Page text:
Monday, March 7, 2016

Downton Withdrawal

It seemed to have everything:
The intriguing stratification of classes, with the lavish lifestyle and every whim of those upstairs tended to by the devotion to detail and long hours of toil expended by those downstairs;

The sweep of history, from the Titanic through World War I and deep into the Roaring Twenties, but almost entirely reflected in the minutiae of one household’s life rather than by the grand panoramas of battlefield and Parliament;
The arcane structure of the British aristocracy, with its titles and fox-hunts and connections to both court and agriculture;

The dazzling fashions, with appropriate attire always a matter of some urgency and its modifications indicative of changes ~ in the lives of women, in particular; and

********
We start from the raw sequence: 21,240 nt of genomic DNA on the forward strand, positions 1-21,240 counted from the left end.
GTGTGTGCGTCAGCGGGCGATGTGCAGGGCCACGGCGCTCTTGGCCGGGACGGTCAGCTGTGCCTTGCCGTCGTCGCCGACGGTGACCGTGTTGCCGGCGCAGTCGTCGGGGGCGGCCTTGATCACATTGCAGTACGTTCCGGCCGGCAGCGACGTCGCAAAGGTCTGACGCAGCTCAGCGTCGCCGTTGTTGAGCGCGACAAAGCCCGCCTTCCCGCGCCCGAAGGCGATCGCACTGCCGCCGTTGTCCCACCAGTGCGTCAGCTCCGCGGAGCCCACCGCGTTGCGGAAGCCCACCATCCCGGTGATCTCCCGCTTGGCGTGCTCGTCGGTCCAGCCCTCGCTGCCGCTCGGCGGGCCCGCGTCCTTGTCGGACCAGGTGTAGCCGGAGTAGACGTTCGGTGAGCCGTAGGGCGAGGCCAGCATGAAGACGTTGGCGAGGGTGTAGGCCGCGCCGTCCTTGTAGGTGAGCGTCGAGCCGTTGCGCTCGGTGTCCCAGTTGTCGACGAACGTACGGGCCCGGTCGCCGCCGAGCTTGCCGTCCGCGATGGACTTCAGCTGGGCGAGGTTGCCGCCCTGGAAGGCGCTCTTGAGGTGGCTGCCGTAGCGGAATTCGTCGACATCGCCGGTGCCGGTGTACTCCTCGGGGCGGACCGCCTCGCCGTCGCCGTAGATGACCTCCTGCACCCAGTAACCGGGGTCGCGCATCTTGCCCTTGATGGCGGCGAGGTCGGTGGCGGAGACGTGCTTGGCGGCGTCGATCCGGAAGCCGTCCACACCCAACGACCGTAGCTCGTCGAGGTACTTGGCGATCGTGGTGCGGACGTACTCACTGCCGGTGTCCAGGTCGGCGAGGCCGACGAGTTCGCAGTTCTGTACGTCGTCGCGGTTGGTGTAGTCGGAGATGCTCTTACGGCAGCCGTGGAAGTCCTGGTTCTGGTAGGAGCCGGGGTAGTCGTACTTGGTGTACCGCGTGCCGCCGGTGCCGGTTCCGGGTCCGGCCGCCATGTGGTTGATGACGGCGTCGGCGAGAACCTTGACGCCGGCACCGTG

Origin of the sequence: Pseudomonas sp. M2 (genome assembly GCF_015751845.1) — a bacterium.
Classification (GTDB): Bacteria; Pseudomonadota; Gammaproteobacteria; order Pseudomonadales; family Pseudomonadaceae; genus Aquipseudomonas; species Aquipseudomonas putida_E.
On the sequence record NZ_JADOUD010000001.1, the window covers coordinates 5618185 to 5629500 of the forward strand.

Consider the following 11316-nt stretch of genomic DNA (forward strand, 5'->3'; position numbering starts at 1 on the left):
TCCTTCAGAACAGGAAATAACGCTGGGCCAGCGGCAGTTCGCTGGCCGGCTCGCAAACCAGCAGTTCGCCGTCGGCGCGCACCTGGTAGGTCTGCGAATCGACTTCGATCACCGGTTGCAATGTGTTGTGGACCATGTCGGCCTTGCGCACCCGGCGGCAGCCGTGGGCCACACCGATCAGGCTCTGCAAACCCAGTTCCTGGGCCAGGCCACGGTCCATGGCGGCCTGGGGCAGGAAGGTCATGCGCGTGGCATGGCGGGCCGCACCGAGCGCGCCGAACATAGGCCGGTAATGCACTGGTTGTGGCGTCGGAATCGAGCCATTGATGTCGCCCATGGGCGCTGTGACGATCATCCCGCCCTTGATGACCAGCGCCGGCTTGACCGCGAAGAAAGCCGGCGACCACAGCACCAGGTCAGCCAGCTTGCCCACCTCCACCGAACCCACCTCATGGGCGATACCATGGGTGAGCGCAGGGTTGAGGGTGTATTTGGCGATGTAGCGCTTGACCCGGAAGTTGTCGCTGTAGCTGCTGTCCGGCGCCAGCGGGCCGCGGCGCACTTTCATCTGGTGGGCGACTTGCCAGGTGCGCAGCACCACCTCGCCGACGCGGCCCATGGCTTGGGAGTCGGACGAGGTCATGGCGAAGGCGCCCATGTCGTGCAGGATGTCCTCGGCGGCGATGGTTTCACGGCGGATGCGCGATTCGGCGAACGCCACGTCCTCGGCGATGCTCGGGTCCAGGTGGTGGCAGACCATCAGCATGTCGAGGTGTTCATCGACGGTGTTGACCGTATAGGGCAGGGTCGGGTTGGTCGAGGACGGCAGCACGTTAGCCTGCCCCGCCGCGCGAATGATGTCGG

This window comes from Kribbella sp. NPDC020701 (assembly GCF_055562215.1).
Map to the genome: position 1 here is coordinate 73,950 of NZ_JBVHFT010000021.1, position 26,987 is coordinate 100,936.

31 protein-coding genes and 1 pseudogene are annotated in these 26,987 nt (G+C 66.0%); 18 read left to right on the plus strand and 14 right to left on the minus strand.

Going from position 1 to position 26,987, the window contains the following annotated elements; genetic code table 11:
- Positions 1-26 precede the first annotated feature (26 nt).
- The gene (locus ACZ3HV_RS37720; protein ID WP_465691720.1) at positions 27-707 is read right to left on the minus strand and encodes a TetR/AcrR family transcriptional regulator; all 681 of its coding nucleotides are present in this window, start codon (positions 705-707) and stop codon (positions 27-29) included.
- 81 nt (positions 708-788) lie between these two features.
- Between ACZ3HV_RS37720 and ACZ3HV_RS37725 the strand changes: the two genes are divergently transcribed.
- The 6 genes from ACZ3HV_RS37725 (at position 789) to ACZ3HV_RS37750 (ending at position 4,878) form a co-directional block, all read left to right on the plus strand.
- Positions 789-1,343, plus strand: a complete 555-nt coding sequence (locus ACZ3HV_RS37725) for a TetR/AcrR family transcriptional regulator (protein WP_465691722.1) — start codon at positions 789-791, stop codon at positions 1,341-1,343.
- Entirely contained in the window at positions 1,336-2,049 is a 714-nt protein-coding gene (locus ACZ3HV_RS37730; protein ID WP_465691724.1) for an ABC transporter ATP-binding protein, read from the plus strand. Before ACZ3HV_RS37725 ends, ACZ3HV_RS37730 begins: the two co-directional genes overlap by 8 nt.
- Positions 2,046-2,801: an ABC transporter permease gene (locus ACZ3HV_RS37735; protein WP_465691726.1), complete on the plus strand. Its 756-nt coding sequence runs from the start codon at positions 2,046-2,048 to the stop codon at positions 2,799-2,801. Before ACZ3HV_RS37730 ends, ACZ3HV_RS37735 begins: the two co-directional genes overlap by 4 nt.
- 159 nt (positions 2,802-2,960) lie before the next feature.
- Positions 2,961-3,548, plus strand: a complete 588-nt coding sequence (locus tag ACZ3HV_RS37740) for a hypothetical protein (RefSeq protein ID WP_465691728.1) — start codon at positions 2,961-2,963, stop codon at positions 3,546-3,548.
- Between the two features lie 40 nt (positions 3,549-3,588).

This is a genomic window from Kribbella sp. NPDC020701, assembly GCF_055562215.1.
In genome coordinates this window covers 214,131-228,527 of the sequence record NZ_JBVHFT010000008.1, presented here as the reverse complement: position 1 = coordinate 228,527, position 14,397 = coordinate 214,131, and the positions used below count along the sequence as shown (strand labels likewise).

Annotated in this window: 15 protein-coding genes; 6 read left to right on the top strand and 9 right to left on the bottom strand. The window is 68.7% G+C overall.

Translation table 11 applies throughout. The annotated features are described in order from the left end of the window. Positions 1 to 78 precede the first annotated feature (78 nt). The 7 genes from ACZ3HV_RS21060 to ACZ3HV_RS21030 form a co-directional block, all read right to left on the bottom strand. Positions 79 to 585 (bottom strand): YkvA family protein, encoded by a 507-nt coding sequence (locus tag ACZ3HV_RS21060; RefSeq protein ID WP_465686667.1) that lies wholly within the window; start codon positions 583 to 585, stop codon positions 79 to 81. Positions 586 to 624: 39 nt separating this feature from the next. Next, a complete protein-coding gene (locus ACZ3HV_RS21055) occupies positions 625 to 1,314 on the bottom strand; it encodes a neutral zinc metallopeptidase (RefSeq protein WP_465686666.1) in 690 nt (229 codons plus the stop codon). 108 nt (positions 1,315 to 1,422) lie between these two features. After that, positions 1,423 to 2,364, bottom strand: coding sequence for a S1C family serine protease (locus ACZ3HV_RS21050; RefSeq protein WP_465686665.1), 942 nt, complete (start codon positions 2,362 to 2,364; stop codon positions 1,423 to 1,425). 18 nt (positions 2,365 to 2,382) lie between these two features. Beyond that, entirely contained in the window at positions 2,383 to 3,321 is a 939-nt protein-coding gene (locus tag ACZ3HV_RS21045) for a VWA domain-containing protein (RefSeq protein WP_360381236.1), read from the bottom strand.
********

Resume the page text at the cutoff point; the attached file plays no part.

The drama necessitated to sustain an audience: deaths of young characters, arrivals and departures of mysterious strangers, births – both upstairs and down – out of wedlock (and, finally and joyfully, a downstairs birth accomplished upstairs!), criminal violence, fractured relationships, jilted lovers and all of it, of course, captured by the acerbic wit of the Dowager Countess.

As I awoke this morning, however, with a bit of Lady Mary-like leisure available to me, my thoughts were that perhaps the great appeal of Downton lies in the tension it portrays ~ between the rigidly formal and restrained lifestyle of its inhabitants and the passionate feelings not always contained by the precision of table settings, the cold grandeur of libraries, and the stares of ancestral portraits.   In our own era of ultra-casual dress, fast food, messy homes, and politicians who shout near-obscenities at one another on national television, we might long for a bit of Downton glamour and control to rub off on us  ~ and yet perhaps we are a bit relieved to see that neither spatkling crystal nor luxury cars prevent its characters from outward explosions of emotion, wild and inappropriate passions, and deep friendship and love.

No comments:

Post a Comment